Now it is safe to say that there is no one in Bentonville that would suggest following in the footsteps of Henry Ford and that is the difference between entrepreneurs and professional managers.

 

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Blog #1 Why This Blog

I have watched what is now the history of the second half of the Twentieth Century unwind, searching for the reality behind the facade of bluster and bullshit that was the ‘official’ reason for things.

As a teenager I was trying to understand the world around me. I found that, particularly where money and power are involved, things are rarely what they seemed. I am still trying to make sense out of the world and this blog is my attempt to pass on what I see. I hope that you will find something useful whether you agree with my conclusions or not.

My area of interest revolves around technology and its impact on economics and the role of government and free markets in technology. My ideas are not from being an economist but someone on the inside, living and working as an engineer in the chaos of electronics development between the 1950’s and 2000. It was a ring side seat as technology created the new world we now inhabit.

Today’s world is so different from the world of post WWII! So indulge me now as I make some observations on how it happened and what we need to learn from that post WWII time of great dreams.

One of my primary themes is the impact that technology has had. Most people acknowledge that technology has had an impact but economists still tend to minimize or ignore the impact of technology. Economists seem to be ideologues, their ideology drives them to think economic gimmicks are most important. They focus on various details while mostly ignoring the elephant in the room, technology. Currently the role of government is in focus. The ‘free market’ economists seem to think that minimizing government is the answer to all questions. Supposedly the free market will solve all problems and the government just gets in the way. That may work in an Ann Rand novel but in the real world there are few really free markets and if you want a market economy then there are many issues that must be addressed that are outside the ‘market’. While there is a long list of these issues that lie outside the market I would like to look at one that is critical to our future, technology development.  The common view is that the free market is the technology developer and that all the tech leadership the US has enjoyed is because of the free market.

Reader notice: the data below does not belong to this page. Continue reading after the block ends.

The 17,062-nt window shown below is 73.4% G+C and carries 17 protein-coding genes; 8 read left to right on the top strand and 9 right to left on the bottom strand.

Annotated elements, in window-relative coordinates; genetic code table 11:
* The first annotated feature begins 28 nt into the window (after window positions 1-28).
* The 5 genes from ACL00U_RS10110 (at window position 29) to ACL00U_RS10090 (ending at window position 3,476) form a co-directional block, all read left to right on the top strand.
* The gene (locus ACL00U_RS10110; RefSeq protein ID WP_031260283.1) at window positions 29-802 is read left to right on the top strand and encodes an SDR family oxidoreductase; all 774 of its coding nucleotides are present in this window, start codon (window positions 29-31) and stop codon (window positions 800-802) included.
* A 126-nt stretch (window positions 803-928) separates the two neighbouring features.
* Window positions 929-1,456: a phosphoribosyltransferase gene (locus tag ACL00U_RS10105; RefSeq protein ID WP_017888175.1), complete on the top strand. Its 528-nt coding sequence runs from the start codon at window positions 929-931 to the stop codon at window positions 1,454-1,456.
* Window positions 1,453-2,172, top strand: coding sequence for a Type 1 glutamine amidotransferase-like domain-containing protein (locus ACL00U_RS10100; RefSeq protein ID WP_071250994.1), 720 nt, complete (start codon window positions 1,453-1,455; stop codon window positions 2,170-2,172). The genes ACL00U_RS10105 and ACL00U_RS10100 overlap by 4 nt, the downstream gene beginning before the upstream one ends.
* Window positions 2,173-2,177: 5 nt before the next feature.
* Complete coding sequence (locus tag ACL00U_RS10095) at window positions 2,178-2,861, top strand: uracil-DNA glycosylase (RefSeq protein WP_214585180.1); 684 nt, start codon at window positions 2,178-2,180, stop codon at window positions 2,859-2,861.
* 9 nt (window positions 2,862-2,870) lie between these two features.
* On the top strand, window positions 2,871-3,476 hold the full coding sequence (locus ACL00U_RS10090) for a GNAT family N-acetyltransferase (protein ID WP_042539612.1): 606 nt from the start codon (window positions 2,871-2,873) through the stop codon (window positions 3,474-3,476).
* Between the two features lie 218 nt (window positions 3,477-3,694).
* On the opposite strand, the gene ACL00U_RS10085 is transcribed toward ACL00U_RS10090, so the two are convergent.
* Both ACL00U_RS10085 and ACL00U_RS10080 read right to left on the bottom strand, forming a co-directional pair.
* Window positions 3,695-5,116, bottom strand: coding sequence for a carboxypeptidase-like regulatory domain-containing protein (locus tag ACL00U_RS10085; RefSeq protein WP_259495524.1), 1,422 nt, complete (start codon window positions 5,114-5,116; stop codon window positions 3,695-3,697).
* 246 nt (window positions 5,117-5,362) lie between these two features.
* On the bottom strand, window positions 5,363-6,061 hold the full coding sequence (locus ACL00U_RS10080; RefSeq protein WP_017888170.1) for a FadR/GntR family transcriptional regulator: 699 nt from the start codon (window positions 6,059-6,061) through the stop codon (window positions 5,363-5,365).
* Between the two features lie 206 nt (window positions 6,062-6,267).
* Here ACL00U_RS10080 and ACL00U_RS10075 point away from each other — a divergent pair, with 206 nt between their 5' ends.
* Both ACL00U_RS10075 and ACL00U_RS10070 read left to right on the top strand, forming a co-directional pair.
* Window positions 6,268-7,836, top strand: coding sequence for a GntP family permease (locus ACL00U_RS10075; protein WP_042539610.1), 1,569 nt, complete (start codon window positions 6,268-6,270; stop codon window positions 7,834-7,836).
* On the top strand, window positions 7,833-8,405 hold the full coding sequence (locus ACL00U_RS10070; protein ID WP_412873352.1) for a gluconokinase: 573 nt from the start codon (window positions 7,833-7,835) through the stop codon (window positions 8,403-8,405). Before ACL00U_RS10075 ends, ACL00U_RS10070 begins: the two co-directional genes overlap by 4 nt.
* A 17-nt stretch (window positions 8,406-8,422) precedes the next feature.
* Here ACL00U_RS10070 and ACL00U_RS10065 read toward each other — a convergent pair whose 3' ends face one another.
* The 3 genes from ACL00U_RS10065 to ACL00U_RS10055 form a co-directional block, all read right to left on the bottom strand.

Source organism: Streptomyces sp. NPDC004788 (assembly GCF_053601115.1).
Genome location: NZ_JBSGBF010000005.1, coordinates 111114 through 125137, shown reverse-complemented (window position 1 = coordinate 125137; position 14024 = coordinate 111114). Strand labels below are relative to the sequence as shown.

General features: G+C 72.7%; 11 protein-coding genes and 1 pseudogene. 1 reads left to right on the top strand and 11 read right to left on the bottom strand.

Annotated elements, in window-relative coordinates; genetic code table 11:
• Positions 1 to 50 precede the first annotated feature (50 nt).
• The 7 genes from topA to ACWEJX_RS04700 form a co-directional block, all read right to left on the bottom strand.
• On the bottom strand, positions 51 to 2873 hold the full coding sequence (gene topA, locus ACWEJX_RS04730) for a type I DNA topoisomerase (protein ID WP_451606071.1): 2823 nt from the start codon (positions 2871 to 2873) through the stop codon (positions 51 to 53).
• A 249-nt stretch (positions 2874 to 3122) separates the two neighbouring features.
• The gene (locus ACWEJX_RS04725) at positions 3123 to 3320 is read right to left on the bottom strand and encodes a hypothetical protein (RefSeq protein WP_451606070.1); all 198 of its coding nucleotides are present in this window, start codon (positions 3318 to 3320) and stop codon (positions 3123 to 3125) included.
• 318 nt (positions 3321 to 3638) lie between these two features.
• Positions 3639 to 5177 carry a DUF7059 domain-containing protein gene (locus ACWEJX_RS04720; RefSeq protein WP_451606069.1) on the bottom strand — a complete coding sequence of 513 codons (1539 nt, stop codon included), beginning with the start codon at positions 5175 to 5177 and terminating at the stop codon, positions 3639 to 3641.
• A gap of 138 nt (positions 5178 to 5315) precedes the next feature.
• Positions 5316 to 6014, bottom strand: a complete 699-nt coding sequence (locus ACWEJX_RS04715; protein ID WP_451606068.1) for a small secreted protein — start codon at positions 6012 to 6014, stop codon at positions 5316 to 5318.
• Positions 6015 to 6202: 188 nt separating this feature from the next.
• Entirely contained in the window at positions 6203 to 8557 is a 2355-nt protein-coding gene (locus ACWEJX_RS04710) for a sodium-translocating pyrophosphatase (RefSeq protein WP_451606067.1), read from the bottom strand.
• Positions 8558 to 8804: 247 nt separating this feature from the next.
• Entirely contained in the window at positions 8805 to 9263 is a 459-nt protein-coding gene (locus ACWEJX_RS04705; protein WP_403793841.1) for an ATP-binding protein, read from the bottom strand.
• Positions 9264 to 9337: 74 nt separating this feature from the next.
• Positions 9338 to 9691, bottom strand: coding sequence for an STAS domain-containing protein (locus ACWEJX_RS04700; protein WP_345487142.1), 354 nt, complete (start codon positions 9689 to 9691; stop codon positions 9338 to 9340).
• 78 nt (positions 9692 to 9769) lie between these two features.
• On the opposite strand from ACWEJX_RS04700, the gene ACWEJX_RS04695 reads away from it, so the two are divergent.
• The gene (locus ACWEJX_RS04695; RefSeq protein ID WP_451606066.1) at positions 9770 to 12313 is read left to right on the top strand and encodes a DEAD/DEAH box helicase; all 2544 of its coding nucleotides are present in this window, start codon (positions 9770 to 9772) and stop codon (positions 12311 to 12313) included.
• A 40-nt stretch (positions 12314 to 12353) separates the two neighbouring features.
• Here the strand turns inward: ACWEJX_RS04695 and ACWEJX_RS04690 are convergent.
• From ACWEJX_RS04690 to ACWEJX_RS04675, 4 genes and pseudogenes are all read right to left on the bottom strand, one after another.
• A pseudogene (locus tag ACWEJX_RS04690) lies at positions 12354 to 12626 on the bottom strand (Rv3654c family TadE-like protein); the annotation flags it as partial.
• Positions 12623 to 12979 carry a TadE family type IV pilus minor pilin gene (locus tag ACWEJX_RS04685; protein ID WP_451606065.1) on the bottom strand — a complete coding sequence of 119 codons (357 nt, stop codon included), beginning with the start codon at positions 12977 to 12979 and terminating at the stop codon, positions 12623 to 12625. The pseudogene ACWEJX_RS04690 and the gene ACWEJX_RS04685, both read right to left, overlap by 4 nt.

I tested those ideas against the reality that I had lived with for 50 years as an engineer doing advanced technology. The evidence showed that it was the government, not ‘free enterprise’ had delivered the technology that accelerated the GDP of the US. I know that sounds blasphemous but the evidence supports it. If we look at the major technologies of the 20th Century the fingerprints of the government are all over them. The more critical the technologies the more government involvement. To understand why this is true it is necessary to look at how technology is developed.

Modern technology is a multilevel effort that typically starts with basic science. This work is done at universities, and to a limited extent in government laboratories.  The science gets translated into a technology or technologies which then are matured to provide workable solutions to needs. If the technology is an improvement or is less expensive then it will likely become a product we use or that helps the infrastructure that supports us.  The problem with this evolution from science to applied science to advanced technology to mature technology is, who is going to pay for it?  The free market is focused on the current quarter profit, if it doesn’t help the bottom line then there is little support. When you consider that maturing a technology can take a decade it is easy to see the mismatch.

So how do we get all these fabulous new technologies? It turns out the government funds development. From the time the technology is just a gleam in a scientists eye to the time that the technology is mature the government funds much if not all the work through government laboratories, university laboratories or company development. The more basic the technology the more likely the government support.  When the technology is mature then the free market starts making products.  In the second half of the 20th Century many of the super products were converted military items.

A classic example is GPS. This was military technology that morphed slowly into an indispensable commercial/consumer item.  The GPS receiver you have in your car is dependent on a constellation of satellites designed, built, flown and maintained by the US military. The government gets no compensation but was responsible for the development of all GPS technology. In addition to the satellites the government funded all the design of the electronics up to the final consumer packaging. Without constant government involvement there could have been no GPS.  GPS not only gets you to your destination but is critical to integrated logistics transportation, just in time delivery systems and a many other free market enterprises. GPS adds more than $10 billion/year to the economy yet I have never heard the free enterprise proponents mention a word about it.

In future posts I plan to prove my case with a number of other examples of government leadership in technology and why government, far from being the problem, is critical to the solution and our leadership in technology.